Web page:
Myenteric plexus: has both parasympathetic and sympathetic fibres. Motor control of the muscular externa.
Submucosal plexus: has only parasympathetic fibres which are derived from the myenteric plexus.
Where is stratified squamous and simple columnar epithelium found in the alimentary canal?
1. Stratified squamous = mouth, oesophagus and anal canal.
2. Simple columnar = Stomach, small and large intestine
What function does the epithelial layer of the mucosa have?
1. Barrier separating lumen of alimentary canal from body
2. Synthesis and secretion of digestive enzymes, hormones and mucous.
3. Absorbs products of digestion
What is the function of the submucosa?
This thick, irregular connective tissue supports the mucosa.
It contains neurones, blood vessels and lymphatic vessels.
has neurones which form an extensive network (Submucosal (Meissner's) plexus)
tl;dr Supplies nutrients and control as well as structural support
What is the function of the serosa/ adventitia?
Connective tissue outer layer of alimentary canal.
Outside the peritoneal cavity the adventitia attaches the oesophagus and rectum to surrounding structures.
Inside the peritoneal cavity the series surrounds the stomach, small intestine and large intestine.
Describe the structure and function of the muscular externa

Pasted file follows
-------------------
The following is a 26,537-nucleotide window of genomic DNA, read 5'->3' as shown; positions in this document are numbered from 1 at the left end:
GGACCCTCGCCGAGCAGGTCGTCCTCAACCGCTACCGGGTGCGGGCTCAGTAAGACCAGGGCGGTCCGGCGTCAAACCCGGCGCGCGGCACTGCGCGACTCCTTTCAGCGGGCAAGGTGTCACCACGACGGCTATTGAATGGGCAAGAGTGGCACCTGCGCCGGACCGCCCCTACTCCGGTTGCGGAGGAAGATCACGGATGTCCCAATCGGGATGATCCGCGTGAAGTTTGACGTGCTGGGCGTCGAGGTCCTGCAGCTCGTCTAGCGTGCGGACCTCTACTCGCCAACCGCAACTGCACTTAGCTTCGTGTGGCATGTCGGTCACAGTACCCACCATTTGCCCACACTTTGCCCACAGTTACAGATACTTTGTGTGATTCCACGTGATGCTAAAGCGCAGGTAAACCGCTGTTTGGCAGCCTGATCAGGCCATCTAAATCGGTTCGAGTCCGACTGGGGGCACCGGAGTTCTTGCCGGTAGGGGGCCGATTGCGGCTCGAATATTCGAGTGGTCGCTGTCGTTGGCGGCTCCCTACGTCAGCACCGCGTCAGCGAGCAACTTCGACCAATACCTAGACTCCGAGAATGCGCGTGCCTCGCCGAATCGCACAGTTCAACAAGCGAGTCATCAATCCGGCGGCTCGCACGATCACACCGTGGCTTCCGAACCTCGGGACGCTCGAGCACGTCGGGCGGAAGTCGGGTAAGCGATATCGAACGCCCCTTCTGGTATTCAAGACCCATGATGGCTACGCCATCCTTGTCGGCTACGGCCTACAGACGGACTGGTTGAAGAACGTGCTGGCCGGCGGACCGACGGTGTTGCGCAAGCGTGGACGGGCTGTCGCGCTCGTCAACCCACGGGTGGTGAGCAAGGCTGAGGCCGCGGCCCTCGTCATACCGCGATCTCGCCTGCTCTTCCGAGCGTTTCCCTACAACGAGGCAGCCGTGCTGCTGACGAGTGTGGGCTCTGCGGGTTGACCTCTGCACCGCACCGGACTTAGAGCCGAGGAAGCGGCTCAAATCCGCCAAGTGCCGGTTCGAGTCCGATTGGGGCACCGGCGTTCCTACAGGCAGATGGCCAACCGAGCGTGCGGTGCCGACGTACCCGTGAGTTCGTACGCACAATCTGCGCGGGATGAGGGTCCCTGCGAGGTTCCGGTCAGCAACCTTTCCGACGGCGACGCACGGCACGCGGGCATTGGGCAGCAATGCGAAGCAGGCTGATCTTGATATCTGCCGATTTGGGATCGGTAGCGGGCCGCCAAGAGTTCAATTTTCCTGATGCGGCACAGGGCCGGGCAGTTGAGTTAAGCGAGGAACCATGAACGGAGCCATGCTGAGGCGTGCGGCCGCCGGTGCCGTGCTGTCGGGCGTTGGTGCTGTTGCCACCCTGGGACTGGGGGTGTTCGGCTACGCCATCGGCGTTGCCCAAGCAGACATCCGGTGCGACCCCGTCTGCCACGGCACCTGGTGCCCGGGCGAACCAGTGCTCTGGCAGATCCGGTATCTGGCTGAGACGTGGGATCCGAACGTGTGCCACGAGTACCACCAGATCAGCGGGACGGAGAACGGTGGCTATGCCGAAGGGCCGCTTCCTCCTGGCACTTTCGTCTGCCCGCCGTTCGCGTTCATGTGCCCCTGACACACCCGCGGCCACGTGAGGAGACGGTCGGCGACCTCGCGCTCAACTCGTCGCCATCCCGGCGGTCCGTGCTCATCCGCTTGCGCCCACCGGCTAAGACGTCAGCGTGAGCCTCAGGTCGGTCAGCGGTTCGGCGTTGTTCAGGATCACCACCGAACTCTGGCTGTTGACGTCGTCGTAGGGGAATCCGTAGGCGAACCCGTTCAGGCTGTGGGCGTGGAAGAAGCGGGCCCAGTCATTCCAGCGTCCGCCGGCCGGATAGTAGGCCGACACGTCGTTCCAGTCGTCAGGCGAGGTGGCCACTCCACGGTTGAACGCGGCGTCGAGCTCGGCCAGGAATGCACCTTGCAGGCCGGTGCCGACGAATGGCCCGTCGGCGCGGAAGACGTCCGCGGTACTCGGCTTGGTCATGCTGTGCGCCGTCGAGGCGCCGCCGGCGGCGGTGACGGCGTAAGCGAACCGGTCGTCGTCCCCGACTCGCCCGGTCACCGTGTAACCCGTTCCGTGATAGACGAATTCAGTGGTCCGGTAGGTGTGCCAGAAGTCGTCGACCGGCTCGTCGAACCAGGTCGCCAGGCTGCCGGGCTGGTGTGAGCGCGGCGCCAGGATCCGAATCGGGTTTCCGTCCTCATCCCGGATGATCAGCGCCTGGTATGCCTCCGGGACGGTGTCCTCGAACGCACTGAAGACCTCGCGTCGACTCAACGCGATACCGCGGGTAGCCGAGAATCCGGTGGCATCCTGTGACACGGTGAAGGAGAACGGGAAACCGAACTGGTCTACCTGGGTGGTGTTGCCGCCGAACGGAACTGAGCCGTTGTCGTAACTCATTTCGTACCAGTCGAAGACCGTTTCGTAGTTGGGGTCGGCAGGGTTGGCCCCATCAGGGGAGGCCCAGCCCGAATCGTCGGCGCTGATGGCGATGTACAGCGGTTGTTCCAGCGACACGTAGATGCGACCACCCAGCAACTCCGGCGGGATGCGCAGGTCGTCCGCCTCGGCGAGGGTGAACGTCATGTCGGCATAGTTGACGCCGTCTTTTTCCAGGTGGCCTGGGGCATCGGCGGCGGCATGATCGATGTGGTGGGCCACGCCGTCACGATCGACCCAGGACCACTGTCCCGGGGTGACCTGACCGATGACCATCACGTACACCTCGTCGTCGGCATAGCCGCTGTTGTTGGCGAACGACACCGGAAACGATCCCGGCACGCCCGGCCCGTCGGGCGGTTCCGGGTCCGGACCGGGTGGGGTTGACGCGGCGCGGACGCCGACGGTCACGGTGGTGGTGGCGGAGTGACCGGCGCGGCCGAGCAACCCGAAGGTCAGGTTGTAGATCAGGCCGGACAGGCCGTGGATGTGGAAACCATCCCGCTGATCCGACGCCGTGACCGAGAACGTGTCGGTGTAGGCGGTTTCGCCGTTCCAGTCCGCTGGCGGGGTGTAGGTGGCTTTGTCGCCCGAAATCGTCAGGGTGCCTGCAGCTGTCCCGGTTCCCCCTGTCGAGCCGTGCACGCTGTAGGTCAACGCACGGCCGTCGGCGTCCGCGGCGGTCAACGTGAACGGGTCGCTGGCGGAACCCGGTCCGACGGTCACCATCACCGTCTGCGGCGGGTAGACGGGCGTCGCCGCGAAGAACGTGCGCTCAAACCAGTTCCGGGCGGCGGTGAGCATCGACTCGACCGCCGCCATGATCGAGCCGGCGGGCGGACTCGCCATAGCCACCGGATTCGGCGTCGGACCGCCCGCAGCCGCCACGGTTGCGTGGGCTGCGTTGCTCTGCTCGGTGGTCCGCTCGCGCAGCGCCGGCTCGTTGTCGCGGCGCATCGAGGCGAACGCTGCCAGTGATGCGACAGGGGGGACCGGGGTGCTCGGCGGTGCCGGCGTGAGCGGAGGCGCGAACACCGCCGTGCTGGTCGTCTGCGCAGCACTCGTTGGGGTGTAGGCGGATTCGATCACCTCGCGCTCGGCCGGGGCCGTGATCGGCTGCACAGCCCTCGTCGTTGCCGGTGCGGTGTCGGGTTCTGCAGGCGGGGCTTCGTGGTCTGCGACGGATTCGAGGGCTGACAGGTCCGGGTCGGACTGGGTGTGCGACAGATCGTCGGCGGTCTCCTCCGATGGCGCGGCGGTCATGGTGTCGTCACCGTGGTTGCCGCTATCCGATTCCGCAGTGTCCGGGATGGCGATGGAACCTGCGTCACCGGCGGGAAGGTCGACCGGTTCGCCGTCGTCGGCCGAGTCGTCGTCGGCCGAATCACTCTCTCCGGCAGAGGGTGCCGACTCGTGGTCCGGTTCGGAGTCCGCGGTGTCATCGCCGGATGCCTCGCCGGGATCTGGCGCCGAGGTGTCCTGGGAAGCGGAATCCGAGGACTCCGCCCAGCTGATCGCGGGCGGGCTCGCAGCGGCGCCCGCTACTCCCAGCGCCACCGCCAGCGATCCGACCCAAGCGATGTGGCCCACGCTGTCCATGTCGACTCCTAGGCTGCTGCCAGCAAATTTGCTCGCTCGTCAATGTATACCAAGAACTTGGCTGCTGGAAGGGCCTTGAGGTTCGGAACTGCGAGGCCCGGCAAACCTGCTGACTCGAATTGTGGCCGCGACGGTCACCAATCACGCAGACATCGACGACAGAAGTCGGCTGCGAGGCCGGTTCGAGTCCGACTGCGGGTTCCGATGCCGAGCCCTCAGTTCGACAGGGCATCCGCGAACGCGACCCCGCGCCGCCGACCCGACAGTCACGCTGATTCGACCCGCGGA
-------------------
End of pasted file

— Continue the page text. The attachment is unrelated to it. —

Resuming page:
Two concentric thick layers of smooth muscle make up the muscular externa.
The inner layer = circular muscle (constricts lumen)
The outer layer = longitudinal muscle (shortens tube)
Together these produce motility by peristalsis and segmentation.
Where does the Myenteric (Auerbach's) plexus lie?
Between the circular and longitudinal muscle of the muscular externa.
What makes up the enteric nervous system (ENS)?
Submucosal and myenteric plexuses.
These provide independent control of gut function. As in your gut functions without needing your brain. Like a snake inside of you.
Can peristalsis and segmentation happen at the same time?
How does the nervous system control alimentary function?
Autonomic control occurs through long (parasympathetic) and short (ENS) Reflexes.
The parasympathetic system stimulates secretion and motility through the vagus nerve. Salvation controlled through facial (VII) and glossopharyngeal (IX)
The sympathetic system inhibits secretion and motility through the splanchnic nerve.
What three arteries are branches of the descending (abdominal) aorta and supply the GI tract?
1. Celiac Trunk
2. Superior mesenteric artery
2. Inferior mesenteric artery
What organs does the celiac trunk supply?
2. Small intestine
What organs does the superior mesenteric artery supply?
1. Small intestine
3. Ascending colon
4. Transverse colon
What organs does the inferior mesenteric artery supply?
1. Descending colon
2. Sigmoid colon
What organ does the splenic artery supply?
What veins drain:
a) Gastric veins
b) Splenic veins
What organs do the superior mesenteric vein drain?
What organs do the inferior mesenteric vein drain?
Into what vein do the gastric, splenic, superior and inferior mesenteric veins drain?
Hepatic portal vein